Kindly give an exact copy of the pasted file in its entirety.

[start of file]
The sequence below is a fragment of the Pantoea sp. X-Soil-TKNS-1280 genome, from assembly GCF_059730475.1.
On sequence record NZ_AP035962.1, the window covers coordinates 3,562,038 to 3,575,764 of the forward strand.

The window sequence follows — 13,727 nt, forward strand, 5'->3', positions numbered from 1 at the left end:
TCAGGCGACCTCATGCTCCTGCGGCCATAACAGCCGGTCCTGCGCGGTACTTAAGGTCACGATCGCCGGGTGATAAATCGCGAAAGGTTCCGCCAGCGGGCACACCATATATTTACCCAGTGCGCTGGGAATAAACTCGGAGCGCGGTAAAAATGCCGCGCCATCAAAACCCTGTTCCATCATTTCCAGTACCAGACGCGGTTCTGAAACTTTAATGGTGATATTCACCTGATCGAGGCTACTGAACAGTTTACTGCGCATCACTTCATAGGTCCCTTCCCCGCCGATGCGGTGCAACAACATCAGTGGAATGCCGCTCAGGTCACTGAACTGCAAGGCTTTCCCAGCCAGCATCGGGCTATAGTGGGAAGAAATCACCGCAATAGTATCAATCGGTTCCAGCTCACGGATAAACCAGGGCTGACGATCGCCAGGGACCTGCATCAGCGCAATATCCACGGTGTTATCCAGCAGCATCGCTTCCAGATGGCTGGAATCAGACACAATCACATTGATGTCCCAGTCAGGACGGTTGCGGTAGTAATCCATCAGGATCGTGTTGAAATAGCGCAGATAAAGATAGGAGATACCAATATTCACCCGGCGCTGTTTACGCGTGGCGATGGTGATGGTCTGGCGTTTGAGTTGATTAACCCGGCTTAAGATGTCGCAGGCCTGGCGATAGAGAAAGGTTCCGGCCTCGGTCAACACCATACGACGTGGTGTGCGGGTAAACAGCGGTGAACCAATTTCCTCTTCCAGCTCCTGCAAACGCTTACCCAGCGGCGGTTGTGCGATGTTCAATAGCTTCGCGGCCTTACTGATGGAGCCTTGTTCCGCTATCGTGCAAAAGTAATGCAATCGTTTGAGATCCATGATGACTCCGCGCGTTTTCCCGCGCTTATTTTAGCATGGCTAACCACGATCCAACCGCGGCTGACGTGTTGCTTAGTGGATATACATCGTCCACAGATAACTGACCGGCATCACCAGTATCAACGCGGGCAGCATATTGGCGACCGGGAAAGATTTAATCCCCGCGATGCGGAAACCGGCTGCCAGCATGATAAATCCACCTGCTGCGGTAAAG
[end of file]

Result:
The sequence below is a fragment of the Pantoea sp. X-Soil-TKNS-1280 genome, from assembly GCF_059730475.1.
On sequence record NZ_AP035962.1, the window covers coordinates 3,562,038 to 3,575,764 of the forward strand.

The window sequence follows — 13,727 nt, forward strand, 5'->3', positions numbered from 1 at the left end:
TCAGGCGACCTCATGCTCCTGCGGCCATAACAGCCGGTCCTGCGCGGTACTTAAGGTCACGATCGCCGGGTGATAAATCGCGAAAGGTTCCGCCAGCGGGCACACCATATATTTACCCAGTGCGCTGGGAATAAACTCGGAGCGCGGTAAAAATGCCGCGCCATCAAAACCCTGTTCCATCATTTCCAGTACCAGACGCGGTTCTGAAACTTTAATGGTGATATTCACCTGATCGAGGCTACTGAACAGTTTACTGCGCATCACTTCATAGGTCCCTTCCCCGCCGATGCGGTGCAACAACATCAGTGGAATGCCGCTCAGGTCACTGAACTGCAAGGCTTTCCCAGCCAGCATCGGGCTATAGTGGGAAGAAATCACCGCAATAGTATCAATCGGTTCCAGCTCACGGATAAACCAGGGCTGACGATCGCCAGGGACCTGCATCAGCGCAATATCCACGGTGTTATCCAGCAGCATCGCTTCCAGATGGCTGGAATCAGACACAATCACATTGATGTCCCAGTCAGGACGGTTGCGGTAGTAATCCATCAGGATCGTGTTGAAATAGCGCAGATAAAGATAGGAGATACCAATATTCACCCGGCGCTGTTTACGCGTGGCGATGGTGATGGTCTGGCGTTTGAGTTGATTAACCCGGCTTAAGATGTCGCAGGCCTGGCGATAGAGAAAGGTTCCGGCCTCGGTCAACACCATACGACGTGGTGTGCGGGTAAACAGCGGTGAACCAATTTCCTCTTCCAGCTCCTGCAAACGCTTACCCAGCGGCGGTTGTGCGATGTTCAATAGCTTCGCGGCCTTACTGATGGAGCCTTGTTCCGCTATCGTGCAAAAGTAATGCAATCGTTTGAGATCCATGATGACTCCGCGCGTTTTCCCGCGCTTATTTTAGCATGGCTAACCACGATCCAACCGCGGCTGACGTGTTGCTTAGTGGATATACATCGTCCACAGATAACTGACCGGCATCACCAGTATCAACGCGGGCAGCATATTGGCGACCGGGAAAGATTTAATCCCCGCGATGCGGAAACCGGCTGCCAGCATGATAAATCCACCTGCTGCGGTAAAG